A German appeals court today upheld an injunction against Samsung's Galaxy Tab tablet today, ruling that the device infringes upon Apple's intellectual property.
The Higher Regional Court in Dusseldorf, Germany, today said that Samsung still may not sell its Galaxy Tab 10.1 tablet in Germany, upholding a ruling made by a lower court in Germany last year that found that the device infringed on Apple design patents that related to its popular iPad tablet.
BACKGROUND: Apple loses latest round in Android patent fight
While today's ruling means that the Galaxy Tab 10.1 can't be sold in Germany, it currently has no impact on sales of the Galaxy Tab 10.1n, a different tablet model that Samsung released to address Apple's claims that its tablet infringed upon its patents. As patent blogger Florian Mueller notes today, the Dusseldorf Regional Court is slated to announce a decision on the fate of the Galaxy 10.1n on Feb. 9 this year. If the court rules in favor of Samsung on the new model, Mueller says, then today's decision against the original 10.1 model would mean "next to nil" for Samsung commercially.
The latest ruling in the Android patent saga comes less than a week after a Dutch court found that the Galaxy Tab did not violate Apple's intellectual property rights and could thus be sold in the Netherlands and distributed throughout the European Union. A Dutch court last year had already issued an EU-wide preliminary injunction against Samsung's Galaxy smartphone, however, meaning that Samsung would still have challenges in selling all its devices in the European market even if the German court had ruled in its favor today. Samsung has also agreed to voluntarily stop selling its Galaxy Tab in Australia until it has resolved all its intellectual property disputes with Apple.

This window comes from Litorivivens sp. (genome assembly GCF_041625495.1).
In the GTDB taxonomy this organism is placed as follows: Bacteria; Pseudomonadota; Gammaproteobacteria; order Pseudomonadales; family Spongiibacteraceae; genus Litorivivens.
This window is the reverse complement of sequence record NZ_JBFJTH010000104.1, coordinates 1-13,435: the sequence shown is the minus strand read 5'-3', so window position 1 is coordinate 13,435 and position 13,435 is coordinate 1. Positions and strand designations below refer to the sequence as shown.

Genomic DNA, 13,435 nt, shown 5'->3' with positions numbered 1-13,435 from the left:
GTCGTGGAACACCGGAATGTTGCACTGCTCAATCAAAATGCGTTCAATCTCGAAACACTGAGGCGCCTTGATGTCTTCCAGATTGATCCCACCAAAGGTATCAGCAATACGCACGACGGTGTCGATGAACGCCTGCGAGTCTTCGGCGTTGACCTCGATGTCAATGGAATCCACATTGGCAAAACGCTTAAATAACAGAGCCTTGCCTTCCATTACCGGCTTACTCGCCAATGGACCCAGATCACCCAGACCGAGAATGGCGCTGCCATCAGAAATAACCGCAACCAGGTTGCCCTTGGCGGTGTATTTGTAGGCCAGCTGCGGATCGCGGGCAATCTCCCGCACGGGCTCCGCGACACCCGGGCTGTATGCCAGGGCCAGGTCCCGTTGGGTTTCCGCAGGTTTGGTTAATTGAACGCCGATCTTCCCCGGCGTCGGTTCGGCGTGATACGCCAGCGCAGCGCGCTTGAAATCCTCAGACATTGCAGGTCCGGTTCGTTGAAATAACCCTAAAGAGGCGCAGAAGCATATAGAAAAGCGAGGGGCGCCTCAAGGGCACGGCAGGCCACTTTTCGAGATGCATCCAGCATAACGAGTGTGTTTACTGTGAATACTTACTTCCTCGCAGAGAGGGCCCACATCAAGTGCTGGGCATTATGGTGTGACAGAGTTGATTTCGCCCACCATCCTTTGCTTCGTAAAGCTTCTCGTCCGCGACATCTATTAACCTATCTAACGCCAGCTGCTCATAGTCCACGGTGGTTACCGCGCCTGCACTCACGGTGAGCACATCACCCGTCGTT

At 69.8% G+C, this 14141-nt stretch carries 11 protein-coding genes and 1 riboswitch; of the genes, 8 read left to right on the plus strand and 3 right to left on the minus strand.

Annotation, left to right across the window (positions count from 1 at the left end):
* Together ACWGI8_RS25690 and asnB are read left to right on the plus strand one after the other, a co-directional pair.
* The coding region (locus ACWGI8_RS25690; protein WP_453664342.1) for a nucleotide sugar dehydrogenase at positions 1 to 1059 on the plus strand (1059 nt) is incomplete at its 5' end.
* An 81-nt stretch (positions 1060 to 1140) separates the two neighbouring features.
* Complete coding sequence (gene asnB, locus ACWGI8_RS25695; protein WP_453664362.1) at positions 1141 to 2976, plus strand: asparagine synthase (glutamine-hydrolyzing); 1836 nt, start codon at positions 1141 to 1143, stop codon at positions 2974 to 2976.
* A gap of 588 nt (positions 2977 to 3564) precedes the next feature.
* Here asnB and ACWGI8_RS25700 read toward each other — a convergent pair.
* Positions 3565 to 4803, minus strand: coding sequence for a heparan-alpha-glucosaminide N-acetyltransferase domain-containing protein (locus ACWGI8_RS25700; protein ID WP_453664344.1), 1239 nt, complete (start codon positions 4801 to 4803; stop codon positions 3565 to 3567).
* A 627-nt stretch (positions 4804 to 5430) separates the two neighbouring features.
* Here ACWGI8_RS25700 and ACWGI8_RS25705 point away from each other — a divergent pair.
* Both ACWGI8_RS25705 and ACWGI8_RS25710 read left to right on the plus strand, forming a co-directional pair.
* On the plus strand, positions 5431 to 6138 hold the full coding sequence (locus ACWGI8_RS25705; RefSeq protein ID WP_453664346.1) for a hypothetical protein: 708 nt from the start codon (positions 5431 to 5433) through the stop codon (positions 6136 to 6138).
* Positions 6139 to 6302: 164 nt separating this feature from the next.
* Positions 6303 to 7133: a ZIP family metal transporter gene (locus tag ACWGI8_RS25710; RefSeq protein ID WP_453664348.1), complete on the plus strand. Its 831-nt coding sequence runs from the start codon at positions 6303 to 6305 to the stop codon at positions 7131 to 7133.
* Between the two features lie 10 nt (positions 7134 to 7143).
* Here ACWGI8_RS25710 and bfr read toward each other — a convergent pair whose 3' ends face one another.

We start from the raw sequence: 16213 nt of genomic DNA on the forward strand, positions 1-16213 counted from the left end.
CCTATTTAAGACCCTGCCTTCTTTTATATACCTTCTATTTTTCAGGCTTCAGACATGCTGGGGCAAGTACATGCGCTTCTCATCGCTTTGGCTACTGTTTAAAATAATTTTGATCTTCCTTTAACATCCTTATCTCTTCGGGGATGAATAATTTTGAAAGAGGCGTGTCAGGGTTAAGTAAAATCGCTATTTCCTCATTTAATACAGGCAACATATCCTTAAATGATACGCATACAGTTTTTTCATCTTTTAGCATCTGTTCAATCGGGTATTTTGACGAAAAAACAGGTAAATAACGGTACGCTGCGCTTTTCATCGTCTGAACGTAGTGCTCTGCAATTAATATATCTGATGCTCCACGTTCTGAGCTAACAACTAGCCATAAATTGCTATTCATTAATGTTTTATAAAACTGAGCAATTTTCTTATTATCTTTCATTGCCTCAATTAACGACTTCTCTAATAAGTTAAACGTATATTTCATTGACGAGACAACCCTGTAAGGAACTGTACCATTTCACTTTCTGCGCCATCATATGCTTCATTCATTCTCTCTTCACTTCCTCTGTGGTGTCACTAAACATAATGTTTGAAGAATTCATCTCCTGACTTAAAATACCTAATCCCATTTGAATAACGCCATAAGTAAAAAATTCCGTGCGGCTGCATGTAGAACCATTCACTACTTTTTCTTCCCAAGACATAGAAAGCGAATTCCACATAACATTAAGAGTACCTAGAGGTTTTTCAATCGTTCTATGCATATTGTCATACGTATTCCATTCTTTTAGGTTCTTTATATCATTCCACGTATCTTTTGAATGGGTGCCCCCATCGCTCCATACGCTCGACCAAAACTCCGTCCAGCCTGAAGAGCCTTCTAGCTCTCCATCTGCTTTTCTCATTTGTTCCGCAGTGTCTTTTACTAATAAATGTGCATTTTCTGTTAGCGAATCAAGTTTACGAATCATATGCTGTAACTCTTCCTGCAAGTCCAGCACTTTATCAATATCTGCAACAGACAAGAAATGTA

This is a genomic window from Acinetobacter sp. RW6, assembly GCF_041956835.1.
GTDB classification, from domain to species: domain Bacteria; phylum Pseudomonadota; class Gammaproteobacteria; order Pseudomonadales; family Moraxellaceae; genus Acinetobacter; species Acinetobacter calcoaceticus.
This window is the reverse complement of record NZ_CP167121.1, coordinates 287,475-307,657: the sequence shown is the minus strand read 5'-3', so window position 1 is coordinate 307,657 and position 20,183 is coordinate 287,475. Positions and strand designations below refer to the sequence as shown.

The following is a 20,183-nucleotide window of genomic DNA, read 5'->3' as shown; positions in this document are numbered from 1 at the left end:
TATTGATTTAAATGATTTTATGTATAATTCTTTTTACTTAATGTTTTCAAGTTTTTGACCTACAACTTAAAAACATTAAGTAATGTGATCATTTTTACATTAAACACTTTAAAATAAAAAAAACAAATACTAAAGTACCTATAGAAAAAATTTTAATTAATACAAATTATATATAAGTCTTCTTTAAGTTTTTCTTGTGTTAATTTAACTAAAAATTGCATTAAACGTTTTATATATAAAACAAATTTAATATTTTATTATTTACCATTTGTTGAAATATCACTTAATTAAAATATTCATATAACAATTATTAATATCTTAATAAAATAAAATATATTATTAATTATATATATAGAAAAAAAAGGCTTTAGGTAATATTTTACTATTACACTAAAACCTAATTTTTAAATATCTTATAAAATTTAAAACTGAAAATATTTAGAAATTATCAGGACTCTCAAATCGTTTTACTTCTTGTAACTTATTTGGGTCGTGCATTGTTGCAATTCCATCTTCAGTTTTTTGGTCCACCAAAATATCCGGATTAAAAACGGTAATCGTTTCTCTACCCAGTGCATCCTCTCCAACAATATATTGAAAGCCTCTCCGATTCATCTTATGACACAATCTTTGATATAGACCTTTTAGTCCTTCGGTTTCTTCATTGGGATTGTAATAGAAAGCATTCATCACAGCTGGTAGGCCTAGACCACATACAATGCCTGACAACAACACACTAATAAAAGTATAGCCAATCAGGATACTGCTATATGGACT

Apple, Microsoft, and other big tech companies have been suing manufacturers that create and sell devices based on Google's Android operating system for alleged patent infringement since 2010. Apple got the ball rolling by filing a lawsuit against HTC for allegedly infringing on 20 Apple patents in March 2010 and Microsoft followed shortly after by announcing it had reached a licensing agreement with HTC where the company would pay Microsoft royalties in exchange for the right to sell Android-based devices.
To combat these patent suits against Android vendors, Google has attempted to boost its own patent portfolio through both its failed bid to acquire valuable tech patents formerly held by Nortel and its announcement that it intends to pay $12.5 billion to acquire Motorola Mobility and its portfolio of 24,500 patents.
Read more about anti-malware in Network World's Anti-malware section.